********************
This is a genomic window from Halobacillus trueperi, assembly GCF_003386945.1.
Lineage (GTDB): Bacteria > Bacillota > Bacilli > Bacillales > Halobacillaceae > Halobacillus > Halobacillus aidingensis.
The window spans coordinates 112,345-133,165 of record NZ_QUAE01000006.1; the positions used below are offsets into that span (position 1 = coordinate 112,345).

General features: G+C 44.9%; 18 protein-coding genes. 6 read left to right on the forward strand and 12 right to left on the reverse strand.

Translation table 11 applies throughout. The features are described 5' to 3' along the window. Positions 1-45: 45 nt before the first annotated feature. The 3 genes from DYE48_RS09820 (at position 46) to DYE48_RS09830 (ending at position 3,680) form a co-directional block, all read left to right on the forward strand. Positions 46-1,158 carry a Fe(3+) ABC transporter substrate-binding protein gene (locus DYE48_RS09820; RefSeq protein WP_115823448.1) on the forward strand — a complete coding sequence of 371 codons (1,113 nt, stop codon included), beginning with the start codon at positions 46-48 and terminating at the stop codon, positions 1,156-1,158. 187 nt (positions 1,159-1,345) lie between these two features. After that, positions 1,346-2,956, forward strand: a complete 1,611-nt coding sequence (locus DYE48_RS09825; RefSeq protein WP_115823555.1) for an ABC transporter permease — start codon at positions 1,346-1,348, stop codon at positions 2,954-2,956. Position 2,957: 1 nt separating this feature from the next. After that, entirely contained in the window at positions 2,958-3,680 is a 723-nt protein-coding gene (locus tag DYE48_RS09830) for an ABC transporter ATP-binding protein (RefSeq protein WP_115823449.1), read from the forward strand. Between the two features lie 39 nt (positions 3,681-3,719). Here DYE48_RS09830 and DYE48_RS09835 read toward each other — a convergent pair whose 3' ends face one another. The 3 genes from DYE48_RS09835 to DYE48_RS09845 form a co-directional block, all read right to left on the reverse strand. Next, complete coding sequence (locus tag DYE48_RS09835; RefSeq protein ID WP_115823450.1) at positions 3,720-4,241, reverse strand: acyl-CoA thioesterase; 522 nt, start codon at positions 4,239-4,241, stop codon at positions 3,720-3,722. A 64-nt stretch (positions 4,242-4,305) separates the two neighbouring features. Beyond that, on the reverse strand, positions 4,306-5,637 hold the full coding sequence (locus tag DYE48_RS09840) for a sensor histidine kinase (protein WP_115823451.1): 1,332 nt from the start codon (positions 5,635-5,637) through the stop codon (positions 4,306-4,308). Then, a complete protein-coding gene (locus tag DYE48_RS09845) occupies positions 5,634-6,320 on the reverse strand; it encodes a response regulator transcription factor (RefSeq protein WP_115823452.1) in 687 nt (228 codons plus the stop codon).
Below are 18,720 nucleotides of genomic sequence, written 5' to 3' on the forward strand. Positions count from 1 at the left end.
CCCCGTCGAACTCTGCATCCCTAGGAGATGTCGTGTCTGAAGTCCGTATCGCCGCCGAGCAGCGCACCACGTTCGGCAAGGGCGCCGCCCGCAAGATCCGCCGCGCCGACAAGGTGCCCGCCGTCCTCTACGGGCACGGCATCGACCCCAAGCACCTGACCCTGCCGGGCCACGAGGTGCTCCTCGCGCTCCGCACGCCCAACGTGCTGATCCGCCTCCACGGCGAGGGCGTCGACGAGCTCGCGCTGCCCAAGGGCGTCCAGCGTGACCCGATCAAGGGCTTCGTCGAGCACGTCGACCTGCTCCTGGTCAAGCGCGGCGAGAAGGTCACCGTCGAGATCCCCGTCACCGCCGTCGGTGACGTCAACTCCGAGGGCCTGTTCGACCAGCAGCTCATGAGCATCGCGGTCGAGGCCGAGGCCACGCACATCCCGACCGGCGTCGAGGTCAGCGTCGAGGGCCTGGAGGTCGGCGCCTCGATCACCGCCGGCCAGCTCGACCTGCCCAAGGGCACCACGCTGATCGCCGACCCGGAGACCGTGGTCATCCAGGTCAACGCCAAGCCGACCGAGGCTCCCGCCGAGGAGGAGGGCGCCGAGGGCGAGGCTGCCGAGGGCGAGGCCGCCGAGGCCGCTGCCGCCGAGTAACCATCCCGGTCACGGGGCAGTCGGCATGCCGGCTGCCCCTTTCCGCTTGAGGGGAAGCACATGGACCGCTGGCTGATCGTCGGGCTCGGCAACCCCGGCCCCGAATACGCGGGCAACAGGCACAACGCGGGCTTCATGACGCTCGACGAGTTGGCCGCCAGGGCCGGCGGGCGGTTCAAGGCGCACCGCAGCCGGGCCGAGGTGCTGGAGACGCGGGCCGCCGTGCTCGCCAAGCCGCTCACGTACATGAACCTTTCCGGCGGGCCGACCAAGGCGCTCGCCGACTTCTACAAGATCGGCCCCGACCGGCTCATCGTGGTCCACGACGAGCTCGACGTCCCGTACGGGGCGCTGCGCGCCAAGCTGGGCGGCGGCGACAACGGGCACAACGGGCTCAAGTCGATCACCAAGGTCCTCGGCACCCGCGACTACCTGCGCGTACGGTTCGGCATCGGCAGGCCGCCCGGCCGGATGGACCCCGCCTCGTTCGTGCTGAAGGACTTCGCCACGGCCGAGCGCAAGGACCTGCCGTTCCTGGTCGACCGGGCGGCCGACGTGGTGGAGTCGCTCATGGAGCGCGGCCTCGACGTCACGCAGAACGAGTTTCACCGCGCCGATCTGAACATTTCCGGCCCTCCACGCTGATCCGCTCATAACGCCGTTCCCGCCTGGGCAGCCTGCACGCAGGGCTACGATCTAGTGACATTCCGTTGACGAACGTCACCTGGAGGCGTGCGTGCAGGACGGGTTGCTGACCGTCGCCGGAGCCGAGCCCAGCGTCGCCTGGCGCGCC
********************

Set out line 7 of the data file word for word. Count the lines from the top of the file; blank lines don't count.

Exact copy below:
CCCCGTCGAACTCTGCATCCCTAGGAGATGTCGTGTCTGAAGTCCGTATCGCCGCCGAGCAGCGCACCACGTTCGGCAAGGGCGCCGCCCGCAAGATCCGCCGCGCCGACAAGGTGCCCGCCGTCCTCTACGGGCACGGCATCGACCCCAAGCACCTGACCCTGCCGGGCCACGAGGTGCTCCTCGCGCTCCGCACGCCCAACGTGCTGATCCGCCTCCACGGCGAGGGCGTCGACGAGCTCGCGCTGCCCAAGGGCGTCCAGCGTGACCCGATCAAGGGCTTCGTCGAGCACGTCGACCTGCTCCTGGTCAAGCGCGGCGAGAAGGTCACCGTCGAGATCCCCGTCACCGCCGTCGGTGACGTCAACTCCGAGGGCCTGTTCGACCAGCAGCTCATGAGCATCGCGGTCGAGGCCGAGGCCACGCACATCCCGACCGGCGTCGAGGTCAGCGTCGAGGGCCTGGAGGTCGGCGCCTCGATCACCGCCGGCCAGCTCGACCTGCCCAAGGGCACCACGCTGATCGCCGACCCGGAGACCGTGGTCATCCAGGTCAACGCCAAGCCGACCGAGGCTCCCGCCGAGGAGGAGGGCGCCGAGGGCGAGGCTGCCGAGGGCGAGGCCGCCGAGGCCGCTGCCGCCGAGTAACCATCCCGGTCACGGGGCAGTCGGCATGCCGGCTGCCCCTTTCCGCTTGAGGGGAAGCACATGGACCGCTGGCTGATCGTCGGGCTCGGCAACCCCGGCCCCGAATACGCGGGCAACAGGCACAACGCGGGCTTCATGACGCTCGACGAGTTGGCCGCCAGGGCCGGCGGGCGGTTCAAGGCGCACCGCAGCCGGGCCGAGGTGCTGGAGACGCGGGCCGCCGTGCTCGCCAAGCCGCTCACGTACATGAACCTTTCCGGCGGGCCGACCAAGGCGCTCGCCGACTTCTACAAGATCGGCCCCGACCGGCTCATCGTGGTCCACGACGAGCTCGACGTCCCGTACGGGGCGCTGCGCGCCAAGCTGGGCGGCGGCGACAACGGGCACAACGGGCTCAAGTCGATCACCAAGGTCCTCGGCACCCGCGACTACCTGCGCGTACGGTTCGGCATCGGCAGGCCGCCCGGCCGGATGGACCCCGCCTCGTTCGTGCTGAAGGACTTCGCCACGGCCGAGCGCAAGGACCTGCCGTTCCTGGTCGACCGGGCGGCCGACGTGGTGGAGTCGCTCATGGAGCGCGGCCTCGACGTCACGCAGAACGAGTTTCACCGCGCCGATCTGAACATTTCCGGCCCTCCACGCTGATCCGCTCATAACGCCGTTCCCGCCTGGGCAGCCTGCACGCAGGGCTACGATCTAGTGACATTCCGTTGACGAACGTCACCTGGAGGCGTGCGTGCAGGACGGGTTGCTGACCGTCGCCGGAGCCGAGCCCAGCGTCGCCTGGCGCGCC